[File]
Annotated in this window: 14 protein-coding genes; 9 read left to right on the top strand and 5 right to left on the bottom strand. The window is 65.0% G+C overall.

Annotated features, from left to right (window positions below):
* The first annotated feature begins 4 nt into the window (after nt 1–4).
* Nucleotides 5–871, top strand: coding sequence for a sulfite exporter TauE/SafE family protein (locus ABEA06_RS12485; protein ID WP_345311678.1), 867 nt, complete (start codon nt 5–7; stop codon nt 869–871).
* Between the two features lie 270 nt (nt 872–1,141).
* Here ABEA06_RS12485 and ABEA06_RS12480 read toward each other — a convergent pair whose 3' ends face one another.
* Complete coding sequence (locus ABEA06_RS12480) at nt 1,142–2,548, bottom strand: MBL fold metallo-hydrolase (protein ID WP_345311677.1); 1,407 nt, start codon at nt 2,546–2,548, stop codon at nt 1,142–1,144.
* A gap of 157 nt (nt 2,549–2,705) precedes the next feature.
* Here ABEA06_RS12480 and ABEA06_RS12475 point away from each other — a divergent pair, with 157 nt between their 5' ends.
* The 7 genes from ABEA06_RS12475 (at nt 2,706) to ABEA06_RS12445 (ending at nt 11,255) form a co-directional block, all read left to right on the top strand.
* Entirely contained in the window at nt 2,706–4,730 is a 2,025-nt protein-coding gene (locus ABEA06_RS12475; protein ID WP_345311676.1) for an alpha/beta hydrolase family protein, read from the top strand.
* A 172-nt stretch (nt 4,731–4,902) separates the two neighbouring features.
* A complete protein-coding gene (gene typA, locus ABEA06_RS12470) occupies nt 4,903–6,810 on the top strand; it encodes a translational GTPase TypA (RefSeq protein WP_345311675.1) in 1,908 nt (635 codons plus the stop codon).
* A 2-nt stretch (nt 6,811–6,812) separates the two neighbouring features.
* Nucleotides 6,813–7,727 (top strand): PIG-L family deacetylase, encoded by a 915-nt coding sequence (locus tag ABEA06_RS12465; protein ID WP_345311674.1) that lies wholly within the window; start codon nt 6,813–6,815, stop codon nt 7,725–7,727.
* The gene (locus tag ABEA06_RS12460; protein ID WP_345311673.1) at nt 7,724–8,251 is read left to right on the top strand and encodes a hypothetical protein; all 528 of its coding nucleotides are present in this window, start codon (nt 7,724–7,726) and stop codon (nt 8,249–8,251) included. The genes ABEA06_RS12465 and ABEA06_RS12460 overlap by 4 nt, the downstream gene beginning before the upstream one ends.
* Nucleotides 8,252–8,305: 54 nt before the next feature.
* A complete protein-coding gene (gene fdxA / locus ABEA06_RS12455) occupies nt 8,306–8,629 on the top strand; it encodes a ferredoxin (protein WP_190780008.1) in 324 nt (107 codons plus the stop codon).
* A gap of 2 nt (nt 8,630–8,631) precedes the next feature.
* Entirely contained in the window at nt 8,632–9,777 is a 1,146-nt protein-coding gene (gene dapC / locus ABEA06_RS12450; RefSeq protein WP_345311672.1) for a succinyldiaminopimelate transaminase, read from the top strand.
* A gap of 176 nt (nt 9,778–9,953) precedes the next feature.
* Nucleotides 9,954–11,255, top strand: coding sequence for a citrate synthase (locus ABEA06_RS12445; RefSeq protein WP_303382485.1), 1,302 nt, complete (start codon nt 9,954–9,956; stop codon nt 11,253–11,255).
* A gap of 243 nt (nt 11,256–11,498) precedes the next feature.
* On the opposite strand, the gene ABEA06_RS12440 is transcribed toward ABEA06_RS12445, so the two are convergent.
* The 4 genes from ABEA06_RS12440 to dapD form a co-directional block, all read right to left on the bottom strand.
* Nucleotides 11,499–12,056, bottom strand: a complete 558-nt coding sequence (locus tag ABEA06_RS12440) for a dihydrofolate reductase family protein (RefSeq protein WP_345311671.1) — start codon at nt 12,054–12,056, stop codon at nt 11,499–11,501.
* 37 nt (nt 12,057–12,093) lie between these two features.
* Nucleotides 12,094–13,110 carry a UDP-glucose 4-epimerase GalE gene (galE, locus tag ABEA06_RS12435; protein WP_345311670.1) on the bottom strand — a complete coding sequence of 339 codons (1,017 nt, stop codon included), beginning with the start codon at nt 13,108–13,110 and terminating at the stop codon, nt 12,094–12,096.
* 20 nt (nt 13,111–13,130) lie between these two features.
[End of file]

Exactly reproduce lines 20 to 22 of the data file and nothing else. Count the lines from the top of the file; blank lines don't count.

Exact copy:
* Entirely contained in the window at nt 8,632–9,777 is a 1,146-nt protein-coding gene (gene dapC / locus ABEA06_RS12450; RefSeq protein WP_345311672.1) for a succinyldiaminopimelate transaminase, read from the top strand.
* A gap of 176 nt (nt 9,778–9,953) precedes the next feature.
* Nucleotides 9,954–11,255, top strand: coding sequence for a citrate synthase (locus ABEA06_RS12445; RefSeq protein WP_303382485.1), 1,302 nt, complete (start codon nt 9,954–9,956; stop codon nt 11,253–11,255).